Football at the 1996 Summer Olympics – Women's tournament

The 1996 Summer Olympics—based in Atlanta, Georgia, United States—marked the first time that women participated in the Olympic association football tournament.[2][3] The tournament featured eight women's national teams from four continental confederations. The teams were drawn into two groups of four and each group played a round-robin tournament (which was held in Miami, Orlando, Birmingham and Washington, D.C.). At the end of the group stage, the top two teams advanced to the knockout stage (which was held at Sanford Stadium in Athens, Georgia), beginning with the semi-finals and culminating with the gold medal match on August 1, 1996.

Football at the 1996 Summer Olympics – Women's tournament
Tournament details
Host countryUnited States
DatesJuly 21 – August 1
Teams8 (from 4 confederations)
Venue(s)5 (in 5 host cities)
Final positions
Champions United States[1] (1st title)
Runners-up China PR
Third place Norway
Fourth place Brazil
Tournament statistics
Matches played16
Goals scored53 (3.31 per match)
Attendance691,762 (43,235 per match)
Top scorer(s) Ann Kristin Aarønes
Linda Medalen
Pretinha (4 goals)

Competition schedule

GGroup stage ½Semifinals B3rd place play-off FFinal
Sun 21Mon 22Tue 23Wed 24Thu 25Fri 26Sat 27Sun 28Mon 29Tue 30Wed 31Thu 1
GGG½BF

Qualification

The following eight teams qualified for the 1996 Olympics football tournament:

Venues

The tournament was held in five venues across five cities:

Squads

Match officials

Preliminary round

Group E

Pos Team Pld W D L GF GA GD Pts Qualification
1  China PR 3 2 1 0 7 1 +6 7 Semi-finals
2  United States (H) 3 2 1 0 5 1 +4 7
3  Sweden 3 1 0 2 4 5 1 3
4  Denmark 3 0 0 3 2 11 9 0
Source: FIFA
Rules for classification: Tiebreakers
(H) Host.
United States 3–0 Denmark
Venturini  37'
Hamm  41'
Milbrett  49'
Report (FIFA)
Sweden 0–2 China PR
Report (FIFA) Shi Guihong  31'
Zhao Lihong  32'
Attendance: 46,724[5]

United States 2–1 Sweden
Venturini  15'
MacMillan  62'
Report (FIFA) Overbeck  64' (o.g.)
Attendance: 28,000[6]
Referee: Bente Ovedie Skogvang (Norway)
Denmark 1–5 China PR
Madsen  55' Report (FIFA) Shi Guihong  10'
Liu Ailing  49'
Sun Qingmei  29', 59'
Fan Yunjie  36'
Attendance: 34,871[7]

United States 0–0 China PR
Report (FIFA)
Attendance: 55,650[8]
Denmark 1–3 Sweden
Jensen  90' Report (FIFA) Swedberg  62', 68'
Videkull  76'

Group F

Pos Team Pld W D L GF GA GD Pts Qualification
1  Norway 3 2 1 0 9 4 +5 7 Semi-finals
2  Brazil 3 1 2 0 5 3 +2 5
3  Germany 3 1 1 1 6 6 0 4
4  Japan 3 0 0 3 2 9 7 0
Source: FIFA
Rules for classification: Tiebreakers
Germany 3–2 Japan
Wiegmann  5'
Tomei  29' (o.g.)
Mohr  52'
Report (FIFA) Kioka  18'
Noda  33'
Attendance: 44,211[10]
Norway 2–2 Brazil
Medalen  32'
Aarønes  68'
Report (FIFA) Pretinha  57', 89'

Brazil 2–0 Japan
Kátia  68'
Pretinha  78'
Report (FIFA)
Attendance: 26,111[12]
Referee: Ingrid Jonsson (Sweden)
Norway 3–2 Germany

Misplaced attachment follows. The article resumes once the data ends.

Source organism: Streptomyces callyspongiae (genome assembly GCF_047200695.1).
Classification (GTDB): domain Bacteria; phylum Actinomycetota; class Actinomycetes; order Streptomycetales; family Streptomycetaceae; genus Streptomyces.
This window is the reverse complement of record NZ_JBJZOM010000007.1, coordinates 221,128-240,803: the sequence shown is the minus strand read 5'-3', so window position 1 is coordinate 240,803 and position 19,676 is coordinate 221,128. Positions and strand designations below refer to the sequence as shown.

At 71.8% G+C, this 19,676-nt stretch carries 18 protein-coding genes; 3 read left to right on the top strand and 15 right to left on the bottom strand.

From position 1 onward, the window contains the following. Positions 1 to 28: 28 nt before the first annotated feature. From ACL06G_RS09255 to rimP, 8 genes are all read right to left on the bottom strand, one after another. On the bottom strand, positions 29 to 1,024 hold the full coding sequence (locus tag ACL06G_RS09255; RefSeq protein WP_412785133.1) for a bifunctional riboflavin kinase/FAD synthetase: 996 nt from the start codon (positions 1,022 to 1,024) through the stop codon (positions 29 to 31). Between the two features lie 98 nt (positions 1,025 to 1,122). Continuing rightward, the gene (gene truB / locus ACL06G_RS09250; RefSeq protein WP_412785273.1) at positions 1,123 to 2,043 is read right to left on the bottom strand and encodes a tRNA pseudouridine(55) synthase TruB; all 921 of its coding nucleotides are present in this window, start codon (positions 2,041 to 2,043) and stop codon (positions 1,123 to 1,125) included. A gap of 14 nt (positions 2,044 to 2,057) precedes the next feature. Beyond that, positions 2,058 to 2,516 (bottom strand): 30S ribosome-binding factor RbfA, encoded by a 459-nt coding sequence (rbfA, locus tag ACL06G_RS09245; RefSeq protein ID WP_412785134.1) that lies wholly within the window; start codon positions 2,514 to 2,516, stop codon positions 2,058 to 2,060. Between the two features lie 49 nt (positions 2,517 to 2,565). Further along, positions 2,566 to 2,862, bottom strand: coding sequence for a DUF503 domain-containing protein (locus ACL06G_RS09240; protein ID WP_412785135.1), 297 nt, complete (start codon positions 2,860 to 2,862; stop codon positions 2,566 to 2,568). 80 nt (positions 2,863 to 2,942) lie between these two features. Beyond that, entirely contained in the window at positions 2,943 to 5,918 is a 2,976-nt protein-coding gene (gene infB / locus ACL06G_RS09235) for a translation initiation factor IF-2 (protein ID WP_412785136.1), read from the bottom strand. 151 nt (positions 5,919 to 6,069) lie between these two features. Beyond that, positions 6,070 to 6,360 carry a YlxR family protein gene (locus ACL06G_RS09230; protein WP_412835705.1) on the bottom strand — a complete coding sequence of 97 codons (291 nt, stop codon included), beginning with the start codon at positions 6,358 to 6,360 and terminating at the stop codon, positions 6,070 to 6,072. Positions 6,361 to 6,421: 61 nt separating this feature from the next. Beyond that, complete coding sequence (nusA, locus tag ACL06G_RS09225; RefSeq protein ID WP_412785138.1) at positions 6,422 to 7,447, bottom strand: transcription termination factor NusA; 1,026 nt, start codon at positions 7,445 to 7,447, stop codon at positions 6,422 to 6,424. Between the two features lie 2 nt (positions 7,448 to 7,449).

Aarønes  5'
Medalen  34'
Riise  65'
Report (FIFA) Wiegmann  32'
Prinz  62'
Attendance: 28,000[13]
Referee: Edward McGregor Lennie (Australia)

Brazil 1–1 Germany
Sissi  53' Report (FIFA) Wunderlich  4'
Attendance: 28,319[14]
Norway 4–0 Japan
Pettersen  25', 86'
Medalen  60'
Tangeraas  74'
Report (FIFA)
Attendance: 30,237[15]
Referee: Omar Al-Mehanna (Saudi Arabia)

Knockout stage

 
Semi-finalsFinal
 
      
 
July 28 – Athens, Georgia
 
 
 China PR3
 
August 1 – Athens
 
 Brazil2
 
 China PR1
 
July 28 – Athens, Georgia
 
 United States2
 
 Norway1
 
 
 United States (AET)2
 
Third place
 
 
August 1 – Athens
 
 
 Brazil0
 
 
 Norway2

Semi finals

China PR 3–2 Brazil
Qingmei  5'
Haiying  83', 90'
Report Roseli  67'
Pretinha  72'
Attendance: 64,196
Referee: Ingrid Jonsson (Sweden)

Norway 1–2 (a.e.t) United States
Medalen  18' Report Akers  76' (pen)
MacMillan  100'
Attendance: 64,196
Referee: Sonia Denoncourt (Canada)

Bronze medal match

Brazil 0–2 Norway
Report Aarønes  21', 25'
Attendance: 76,489
Referee: Ingrid Jonsson (Sweden)

Gold medal match

China PR 1–2 United States
Wen  32' Report MacMillan  19'
Milbrett  68'
Attendance: 76,489
Referee: Bente Ovedie Skogvang (Norway)

FIFA Fair play award

Goalscorers

With four goals, Pretinha of Brazil, Ann Kristin Aarønes and Linda Medalen of Norway are the top scorers in the tournament. In total, 53 goals were scored by 33 different players, with two of them credited as own goals.

4 goals

3 goals

2 goals

1 goal

Own goals

Final ranking

Rank Team Pld W D L GF GA GD Pts
1  United States (USA) 541093+613
2  China (CHN) 5311115+610
3  Norway (NOR) 5311126+610
4  Brazil (BRA) 512278–15
5  Germany (GER) 31116604
6  Sweden (SWE) 310245–13
7  Japan (JPN) 300329–70
8  Denmark (DEN) 3003211–90

References

  1. "U.S. Women's Soccer Team Wins Gold". WashingtonPost.com. August 2, 1996. Retrieved August 1, 2012.
  2. GEORGE VECSEYPublished: August 2, 1996 (August 2, 1996). "Women's Soccer: 76,481 Fans, 1 U.S. Gold - New York Times". Nytimes.com. Retrieved November 1, 2012.
  3. "Women Sports Get a Boost - New York Times". Nytimes.com. September 20, 1993. Retrieved September 17, 2012.
  4. "USA - Denmark". FIFA. Retrieved September 24, 2017.
  5. "Sweden - China PR". FIFA. Retrieved September 24, 2017.
  6. "USA - Sweden". FIFA. Retrieved September 24, 2017.
  7. "Denmark - China PR". FIFA. Retrieved September 24, 2017.
  8. "USA - China PR". FIFA. Retrieved September 24, 2017.
  9. "Denmark - Sweden". FIFA. Retrieved September 24, 2017.
  10. "Germany - Japan". FIFA. Retrieved June 14, 2019.
  11. "Norway - Brazil". FIFA. Retrieved June 14, 2019.
  12. "Brazil - Japan". FIFA. Retrieved June 14, 2019.
  13. "Norway - Germany". FIFA. Retrieved June 14, 2019.
  14. "Brazil - Germany". FIFA. Retrieved June 14, 2019.
  15. "Norway - Germany". FIFA. Retrieved June 14, 2019.
This article is issued from Wikipedia. The text is licensed under Creative Commons - Attribution - Sharealike. Additional terms may apply for the media files.